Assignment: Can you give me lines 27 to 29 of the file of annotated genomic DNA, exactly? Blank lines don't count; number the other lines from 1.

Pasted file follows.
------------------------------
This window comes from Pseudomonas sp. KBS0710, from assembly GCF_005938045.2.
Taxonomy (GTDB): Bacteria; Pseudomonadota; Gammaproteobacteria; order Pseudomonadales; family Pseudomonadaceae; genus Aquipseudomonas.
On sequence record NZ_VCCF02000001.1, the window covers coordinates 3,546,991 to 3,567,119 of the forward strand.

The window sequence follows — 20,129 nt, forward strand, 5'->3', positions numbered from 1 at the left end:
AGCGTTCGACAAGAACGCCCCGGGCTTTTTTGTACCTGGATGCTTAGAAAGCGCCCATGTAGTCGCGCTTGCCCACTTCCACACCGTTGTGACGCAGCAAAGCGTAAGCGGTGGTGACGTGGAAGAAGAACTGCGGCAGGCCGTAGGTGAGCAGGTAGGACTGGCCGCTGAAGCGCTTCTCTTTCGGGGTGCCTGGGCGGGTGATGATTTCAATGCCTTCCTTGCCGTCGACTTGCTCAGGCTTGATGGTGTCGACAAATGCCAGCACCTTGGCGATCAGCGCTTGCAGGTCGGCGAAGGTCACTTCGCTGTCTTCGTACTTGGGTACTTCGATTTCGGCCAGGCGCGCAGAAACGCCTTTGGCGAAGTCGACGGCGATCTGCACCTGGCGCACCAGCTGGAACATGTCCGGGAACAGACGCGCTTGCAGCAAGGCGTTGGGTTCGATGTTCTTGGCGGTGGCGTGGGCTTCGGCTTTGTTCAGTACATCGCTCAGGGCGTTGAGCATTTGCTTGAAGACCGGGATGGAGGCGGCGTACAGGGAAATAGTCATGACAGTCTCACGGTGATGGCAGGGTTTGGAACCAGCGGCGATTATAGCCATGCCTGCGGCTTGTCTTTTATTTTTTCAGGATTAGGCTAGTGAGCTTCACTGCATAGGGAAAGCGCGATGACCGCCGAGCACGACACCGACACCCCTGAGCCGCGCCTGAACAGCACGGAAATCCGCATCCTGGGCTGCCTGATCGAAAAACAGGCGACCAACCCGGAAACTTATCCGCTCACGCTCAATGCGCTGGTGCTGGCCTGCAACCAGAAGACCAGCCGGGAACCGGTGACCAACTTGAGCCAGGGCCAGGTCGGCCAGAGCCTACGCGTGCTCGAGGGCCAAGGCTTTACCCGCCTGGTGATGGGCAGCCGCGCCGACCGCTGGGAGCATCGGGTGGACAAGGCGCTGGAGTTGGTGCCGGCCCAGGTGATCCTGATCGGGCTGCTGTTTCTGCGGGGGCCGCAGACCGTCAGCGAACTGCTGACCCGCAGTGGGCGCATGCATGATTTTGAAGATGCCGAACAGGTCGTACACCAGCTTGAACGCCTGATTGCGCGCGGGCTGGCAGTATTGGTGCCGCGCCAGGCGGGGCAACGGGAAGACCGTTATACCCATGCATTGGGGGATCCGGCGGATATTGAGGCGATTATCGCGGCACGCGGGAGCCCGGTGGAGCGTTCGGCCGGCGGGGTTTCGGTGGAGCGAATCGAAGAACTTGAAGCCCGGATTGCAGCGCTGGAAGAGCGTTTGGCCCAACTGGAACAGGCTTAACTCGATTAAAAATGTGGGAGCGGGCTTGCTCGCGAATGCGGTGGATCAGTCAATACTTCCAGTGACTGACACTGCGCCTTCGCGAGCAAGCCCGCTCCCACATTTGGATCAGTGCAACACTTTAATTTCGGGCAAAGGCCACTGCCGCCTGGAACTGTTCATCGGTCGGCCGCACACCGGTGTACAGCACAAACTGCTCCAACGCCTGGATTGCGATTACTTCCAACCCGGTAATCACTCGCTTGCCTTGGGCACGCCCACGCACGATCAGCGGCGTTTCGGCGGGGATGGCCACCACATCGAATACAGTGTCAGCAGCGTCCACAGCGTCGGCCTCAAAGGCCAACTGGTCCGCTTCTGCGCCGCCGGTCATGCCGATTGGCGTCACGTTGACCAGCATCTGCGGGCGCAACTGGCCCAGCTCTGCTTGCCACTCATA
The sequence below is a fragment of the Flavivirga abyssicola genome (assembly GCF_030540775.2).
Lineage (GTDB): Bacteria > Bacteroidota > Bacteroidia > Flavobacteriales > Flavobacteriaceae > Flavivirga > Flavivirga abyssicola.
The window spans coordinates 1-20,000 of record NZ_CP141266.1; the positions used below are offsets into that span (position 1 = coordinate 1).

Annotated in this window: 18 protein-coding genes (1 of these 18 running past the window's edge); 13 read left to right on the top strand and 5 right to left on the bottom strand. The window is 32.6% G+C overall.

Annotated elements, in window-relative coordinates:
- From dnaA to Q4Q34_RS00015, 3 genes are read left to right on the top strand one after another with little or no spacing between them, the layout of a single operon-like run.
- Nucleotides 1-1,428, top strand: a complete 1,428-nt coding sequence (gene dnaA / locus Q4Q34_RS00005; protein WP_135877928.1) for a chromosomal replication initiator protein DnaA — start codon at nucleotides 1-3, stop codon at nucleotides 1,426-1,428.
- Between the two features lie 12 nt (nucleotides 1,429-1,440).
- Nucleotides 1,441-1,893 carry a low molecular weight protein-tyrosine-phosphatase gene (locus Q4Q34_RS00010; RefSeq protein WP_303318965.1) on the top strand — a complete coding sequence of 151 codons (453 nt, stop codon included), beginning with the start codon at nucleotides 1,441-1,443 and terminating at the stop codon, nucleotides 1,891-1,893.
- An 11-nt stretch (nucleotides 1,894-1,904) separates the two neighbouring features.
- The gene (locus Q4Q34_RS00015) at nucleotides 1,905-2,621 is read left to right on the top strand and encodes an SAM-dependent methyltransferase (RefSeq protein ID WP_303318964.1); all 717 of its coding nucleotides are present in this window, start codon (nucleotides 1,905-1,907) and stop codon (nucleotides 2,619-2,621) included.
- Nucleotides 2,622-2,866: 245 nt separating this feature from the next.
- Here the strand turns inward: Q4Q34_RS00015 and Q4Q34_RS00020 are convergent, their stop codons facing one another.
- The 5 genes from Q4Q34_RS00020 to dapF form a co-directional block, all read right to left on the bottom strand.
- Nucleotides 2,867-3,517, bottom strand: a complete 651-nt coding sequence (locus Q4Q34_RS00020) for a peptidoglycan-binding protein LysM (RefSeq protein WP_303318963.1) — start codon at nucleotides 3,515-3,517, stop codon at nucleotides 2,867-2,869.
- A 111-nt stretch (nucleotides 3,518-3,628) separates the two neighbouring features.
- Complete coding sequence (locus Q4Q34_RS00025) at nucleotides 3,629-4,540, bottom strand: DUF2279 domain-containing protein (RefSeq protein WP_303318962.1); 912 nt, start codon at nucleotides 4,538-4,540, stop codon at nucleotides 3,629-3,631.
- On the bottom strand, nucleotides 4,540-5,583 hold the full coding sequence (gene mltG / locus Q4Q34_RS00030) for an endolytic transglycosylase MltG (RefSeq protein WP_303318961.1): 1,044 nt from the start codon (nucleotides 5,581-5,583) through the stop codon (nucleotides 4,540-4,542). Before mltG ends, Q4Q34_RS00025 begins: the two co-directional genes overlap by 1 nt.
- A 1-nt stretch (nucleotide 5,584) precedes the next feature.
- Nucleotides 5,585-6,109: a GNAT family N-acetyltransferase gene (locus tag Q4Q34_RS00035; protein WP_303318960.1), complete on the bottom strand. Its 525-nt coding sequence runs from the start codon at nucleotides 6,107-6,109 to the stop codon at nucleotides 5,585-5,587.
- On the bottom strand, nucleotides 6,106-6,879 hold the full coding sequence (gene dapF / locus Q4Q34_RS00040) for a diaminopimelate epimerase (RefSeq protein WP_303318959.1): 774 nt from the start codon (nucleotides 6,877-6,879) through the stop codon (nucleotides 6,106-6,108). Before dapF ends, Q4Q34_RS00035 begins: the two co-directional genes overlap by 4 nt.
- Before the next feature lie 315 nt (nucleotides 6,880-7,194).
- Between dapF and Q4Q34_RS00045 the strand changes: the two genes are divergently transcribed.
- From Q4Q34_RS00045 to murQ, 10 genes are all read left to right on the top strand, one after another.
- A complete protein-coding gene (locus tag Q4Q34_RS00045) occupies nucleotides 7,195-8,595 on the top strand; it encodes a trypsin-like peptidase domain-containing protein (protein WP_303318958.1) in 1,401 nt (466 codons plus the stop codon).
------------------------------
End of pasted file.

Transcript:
- Before the next feature lie 315 nt (nucleotides 6,880-7,194).
- Between dapF and Q4Q34_RS00045 the strand changes: the two genes are divergently transcribed.
- From Q4Q34_RS00045 to murQ, 10 genes are all read left to right on the top strand, one after another.